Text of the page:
No True. Such Permit. Very Assassins. Wow. (naamah_darling) wrote in little_details,
No True. Such Permit. Very Assassins. Wow.

Questions about silver nitrate solution.

Setting is London, 1897. Silver nitrate is being applied in a diluted solution to a bite wound as an antimicrobial.

What does silver nitrate solution smell like, if it has a smell? If so, can you compare it to anything to give me an idea, or just throw adjectives at me?

Would it smell like whatever else is in the solution with it? And while we're at it, what would that be? Ammonia? Vinegar? Water? Alcohol?

I know that it's still used in infants' eyes shortly after birth, so I figure there's a good chance of someone here being able to help me out with this.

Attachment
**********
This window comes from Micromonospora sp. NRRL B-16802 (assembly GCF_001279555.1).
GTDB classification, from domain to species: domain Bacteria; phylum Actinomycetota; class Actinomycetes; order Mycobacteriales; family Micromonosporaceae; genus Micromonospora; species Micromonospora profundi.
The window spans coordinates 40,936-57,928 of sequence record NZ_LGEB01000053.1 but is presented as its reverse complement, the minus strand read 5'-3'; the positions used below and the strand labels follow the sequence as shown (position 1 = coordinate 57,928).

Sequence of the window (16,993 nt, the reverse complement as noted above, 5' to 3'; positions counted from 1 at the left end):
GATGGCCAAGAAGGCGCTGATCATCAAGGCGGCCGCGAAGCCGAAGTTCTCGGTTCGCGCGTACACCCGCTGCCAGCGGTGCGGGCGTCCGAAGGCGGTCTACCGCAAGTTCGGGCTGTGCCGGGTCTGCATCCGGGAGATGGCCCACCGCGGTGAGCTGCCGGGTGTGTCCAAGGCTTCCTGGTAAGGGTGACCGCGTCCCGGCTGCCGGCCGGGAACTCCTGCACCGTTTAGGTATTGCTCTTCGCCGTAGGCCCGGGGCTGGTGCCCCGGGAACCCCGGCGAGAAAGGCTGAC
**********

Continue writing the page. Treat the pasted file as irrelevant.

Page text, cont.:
Also, anyone who can tell me what it feels like in a wound compared to, say, raw alcohol, would get bonus e-brownies. I doubt that'll happen, but hey, can't hurt!

I've tried reading about silver nitrate on various historical/Victorian medicine sites and on Wikipedia, and got bupkis for olfactory impressions, as usual. I've Googled "silver nitrate" and "silver nitrate solution" with "smell," "scent," "odor," "aroma," etc.

For composition, I've tried "silver nitrate solution" with "composition," with and without other applicable modifiers ("medical," "medicine," "disinfectant," etc.). All I've been able to find specifically listed is propylene glycol, which is obviously not very Victorian.

Any help would be appreciated!
Tags: uk: history: victorian era, ~medicine: drugs, ~medicine: historical, ~science: chemistry

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